Insurrection at the Capitol | New Hampshire Public Radio

Insurrection at the Capitol

Washington, D.C., is in defense mode ahead of Wednesday's presidential inauguration.

Armored vehicles and troops are positioned around the Capitol and other government buildings. Many streets are closed, as authorities brace for protests and potential violence from supporters of President Trump and extremist groups who are threatening another assault like the one at the U.S. Capitol Jan. 6.

National Guard soldiers have been arriving from all 50 states and three U.S. territories.

Governors across the nation are fortifying statehouses amid fears of possibly violent protests in the lead-up to President-elect Joe Biden's inauguration on Wednesday.

Next week's swearing-in of President-elect Joe Biden will see the biggest security presence of any inauguration in U.S. history. For days, thousands of National Guard troops have been pouring into the capital, and by Wednesday's ceremony, up to 25,000 troops will be in place to guard against security threats.

Dan Tuohy / NHPR

Gov. Chris Sununu is starting his third term as governor of New Hampshire. Morning Edition host Rick Ganley spoke with Sununu Friday about the challenges facing the state, events this past week in Washington, and what he hopes to accomplish in the next two years.

Rioters at U.S. Capitol
JOSE LUIS MAGANA / AP

Thomas Gallagher, of Bridgewater, is the first person from New Hampshire who has been arrested and charged for participating in last week’s riot. 

Gallagher is accused of knowingly entering or remaining in any restricted building or grounds without lawful authority, or knowingly, with intent to impede government business or official functions, engaging in disorderly conduct on Capitol grounds. The second offense is violent entry and disorderly conduct on Capitol grounds.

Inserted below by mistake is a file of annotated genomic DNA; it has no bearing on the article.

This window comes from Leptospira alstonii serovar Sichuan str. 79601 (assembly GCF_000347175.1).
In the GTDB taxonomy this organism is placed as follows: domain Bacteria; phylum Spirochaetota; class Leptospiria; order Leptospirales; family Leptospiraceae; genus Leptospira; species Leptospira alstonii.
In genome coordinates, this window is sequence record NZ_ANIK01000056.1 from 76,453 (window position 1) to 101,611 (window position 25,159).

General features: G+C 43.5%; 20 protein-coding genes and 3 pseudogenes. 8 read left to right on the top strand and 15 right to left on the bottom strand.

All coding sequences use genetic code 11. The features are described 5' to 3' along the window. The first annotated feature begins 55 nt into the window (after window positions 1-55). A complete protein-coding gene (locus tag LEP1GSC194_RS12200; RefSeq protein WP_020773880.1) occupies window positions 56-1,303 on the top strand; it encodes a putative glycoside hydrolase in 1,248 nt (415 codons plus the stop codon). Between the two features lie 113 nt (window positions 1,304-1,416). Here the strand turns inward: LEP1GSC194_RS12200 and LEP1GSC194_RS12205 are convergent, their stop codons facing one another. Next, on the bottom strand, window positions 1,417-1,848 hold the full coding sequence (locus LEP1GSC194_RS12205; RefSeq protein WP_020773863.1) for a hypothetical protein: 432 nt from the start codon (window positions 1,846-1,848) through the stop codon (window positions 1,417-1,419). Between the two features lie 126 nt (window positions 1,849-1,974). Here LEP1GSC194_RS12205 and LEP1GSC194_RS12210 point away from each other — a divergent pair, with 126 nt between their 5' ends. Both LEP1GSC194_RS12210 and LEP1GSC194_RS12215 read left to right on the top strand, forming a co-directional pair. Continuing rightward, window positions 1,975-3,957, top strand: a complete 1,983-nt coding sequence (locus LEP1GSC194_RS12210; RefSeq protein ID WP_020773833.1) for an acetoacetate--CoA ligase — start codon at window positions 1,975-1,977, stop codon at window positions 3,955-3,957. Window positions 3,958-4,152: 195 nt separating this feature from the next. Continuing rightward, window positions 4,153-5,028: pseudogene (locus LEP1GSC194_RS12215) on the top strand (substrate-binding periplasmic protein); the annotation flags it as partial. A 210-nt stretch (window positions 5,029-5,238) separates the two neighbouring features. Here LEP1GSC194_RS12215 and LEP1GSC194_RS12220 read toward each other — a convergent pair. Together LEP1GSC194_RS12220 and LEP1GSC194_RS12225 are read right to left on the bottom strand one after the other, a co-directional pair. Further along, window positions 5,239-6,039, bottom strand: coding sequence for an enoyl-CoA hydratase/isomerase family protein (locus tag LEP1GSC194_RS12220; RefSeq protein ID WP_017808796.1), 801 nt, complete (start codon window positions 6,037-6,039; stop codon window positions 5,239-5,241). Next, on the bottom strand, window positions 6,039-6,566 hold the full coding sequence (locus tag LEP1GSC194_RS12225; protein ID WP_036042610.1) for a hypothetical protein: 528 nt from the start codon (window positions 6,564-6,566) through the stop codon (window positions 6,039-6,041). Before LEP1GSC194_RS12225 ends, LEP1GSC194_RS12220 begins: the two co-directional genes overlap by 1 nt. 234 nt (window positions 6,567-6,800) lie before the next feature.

Dan Tuohy, NHPR

N.H. House Speaker Sherman Packard from Londonderry says State House security is taking precautions after reports of planned protests in connection with President-elect Joe Biden's inauguration. Republicans in the state legislature elected Packard last week after he served as acting speaker following the COVID-19 death of his predecessor, Dick Hinch. 

Allegra Boverman for NHPR / NHPR

The U.S. House voted to impeach Donald Trump for a second time on Wednesday, this time for incitement of an insurrection. This follows last week's events when pro-Trump extremists stormed the U.S. Capitol, an incident that left five people dead.

Morning Edition Host Rick Ganley spoke with New Hampshire Democratic Representative Annie Kuster, who voted for impeachment.

Hundreds of National Guard Troops inside the Capitol Visitor Center to reinforce security on Wednesday during the impeachment vote.
J. Scott Applewhite/AP

The past four years, from the Mueller investigation, the first impeachment of President Trump, and the discussions about presidential pardons, have demonstrated the complicated Constitutional questions of how a sitting President may be held accountable. After the House voted for a second time to impeach President Trump, we talk about what's next, as we near the transition of power. What do you think Congress should do next?

Air date: Thursday, January 14, 2021.